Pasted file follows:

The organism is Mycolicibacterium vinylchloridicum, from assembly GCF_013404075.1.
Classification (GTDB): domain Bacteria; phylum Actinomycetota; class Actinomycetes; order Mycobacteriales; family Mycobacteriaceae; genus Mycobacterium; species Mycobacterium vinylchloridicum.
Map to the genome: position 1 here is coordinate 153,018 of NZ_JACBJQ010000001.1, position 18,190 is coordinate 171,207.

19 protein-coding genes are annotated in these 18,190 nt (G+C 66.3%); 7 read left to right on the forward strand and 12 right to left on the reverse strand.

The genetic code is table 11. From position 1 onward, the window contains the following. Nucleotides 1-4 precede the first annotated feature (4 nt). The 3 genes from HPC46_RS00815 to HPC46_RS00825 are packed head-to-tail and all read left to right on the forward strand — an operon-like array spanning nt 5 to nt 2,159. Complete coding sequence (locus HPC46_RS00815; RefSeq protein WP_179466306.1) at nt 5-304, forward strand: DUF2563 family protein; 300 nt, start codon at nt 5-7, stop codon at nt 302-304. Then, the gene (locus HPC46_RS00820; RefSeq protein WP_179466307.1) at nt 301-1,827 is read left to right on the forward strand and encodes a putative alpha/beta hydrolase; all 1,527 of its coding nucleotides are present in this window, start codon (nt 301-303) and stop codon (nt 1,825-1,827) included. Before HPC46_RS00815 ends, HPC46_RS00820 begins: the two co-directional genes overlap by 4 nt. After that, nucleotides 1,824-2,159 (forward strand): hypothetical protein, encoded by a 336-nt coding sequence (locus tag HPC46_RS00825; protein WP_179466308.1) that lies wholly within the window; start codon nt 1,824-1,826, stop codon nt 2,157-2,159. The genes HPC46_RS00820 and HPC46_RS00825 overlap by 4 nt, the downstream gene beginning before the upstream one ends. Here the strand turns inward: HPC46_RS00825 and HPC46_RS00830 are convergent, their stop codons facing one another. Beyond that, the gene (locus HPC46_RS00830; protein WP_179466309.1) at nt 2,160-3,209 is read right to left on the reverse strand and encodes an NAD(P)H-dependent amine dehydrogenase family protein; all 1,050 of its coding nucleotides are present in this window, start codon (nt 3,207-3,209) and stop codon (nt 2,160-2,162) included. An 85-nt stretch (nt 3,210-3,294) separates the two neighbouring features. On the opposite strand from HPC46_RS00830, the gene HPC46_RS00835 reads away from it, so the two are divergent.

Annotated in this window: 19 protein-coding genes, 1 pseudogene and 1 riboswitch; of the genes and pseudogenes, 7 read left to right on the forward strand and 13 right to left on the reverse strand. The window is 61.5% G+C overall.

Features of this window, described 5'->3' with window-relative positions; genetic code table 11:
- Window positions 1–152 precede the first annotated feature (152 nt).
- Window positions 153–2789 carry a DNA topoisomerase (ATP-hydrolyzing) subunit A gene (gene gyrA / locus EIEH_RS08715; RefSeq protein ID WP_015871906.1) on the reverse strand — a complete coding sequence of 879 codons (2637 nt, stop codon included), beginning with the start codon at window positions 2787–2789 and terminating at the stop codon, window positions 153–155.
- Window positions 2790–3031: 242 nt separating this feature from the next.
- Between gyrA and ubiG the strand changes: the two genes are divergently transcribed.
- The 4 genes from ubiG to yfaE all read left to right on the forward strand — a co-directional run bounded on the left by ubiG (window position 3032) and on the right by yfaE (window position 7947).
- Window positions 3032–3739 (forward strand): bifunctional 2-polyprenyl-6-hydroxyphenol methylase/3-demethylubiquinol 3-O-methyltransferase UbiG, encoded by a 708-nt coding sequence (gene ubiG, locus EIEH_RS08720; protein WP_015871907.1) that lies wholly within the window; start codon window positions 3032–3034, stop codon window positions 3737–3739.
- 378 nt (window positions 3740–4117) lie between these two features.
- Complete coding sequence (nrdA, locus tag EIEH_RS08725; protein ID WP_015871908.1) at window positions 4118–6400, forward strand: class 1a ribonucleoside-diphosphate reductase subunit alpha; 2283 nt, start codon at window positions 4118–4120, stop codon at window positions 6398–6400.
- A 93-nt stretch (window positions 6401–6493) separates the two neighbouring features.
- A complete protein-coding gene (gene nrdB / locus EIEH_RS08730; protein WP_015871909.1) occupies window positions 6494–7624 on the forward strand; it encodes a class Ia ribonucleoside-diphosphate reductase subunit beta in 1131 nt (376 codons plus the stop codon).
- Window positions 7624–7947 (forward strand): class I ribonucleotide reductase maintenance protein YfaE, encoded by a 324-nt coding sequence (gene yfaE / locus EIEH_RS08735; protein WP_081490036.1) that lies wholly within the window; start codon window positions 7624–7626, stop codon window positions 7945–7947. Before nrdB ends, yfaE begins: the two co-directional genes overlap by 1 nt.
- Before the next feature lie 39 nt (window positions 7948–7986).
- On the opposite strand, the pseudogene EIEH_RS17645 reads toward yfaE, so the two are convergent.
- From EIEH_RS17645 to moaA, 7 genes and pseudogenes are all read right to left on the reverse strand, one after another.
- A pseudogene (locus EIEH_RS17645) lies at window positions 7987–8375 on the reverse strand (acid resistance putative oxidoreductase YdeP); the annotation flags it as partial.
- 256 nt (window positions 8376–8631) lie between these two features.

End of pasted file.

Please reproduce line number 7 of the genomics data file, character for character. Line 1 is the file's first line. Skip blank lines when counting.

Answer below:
Features of this window, described 5'->3' with window-relative positions; genetic code table 11: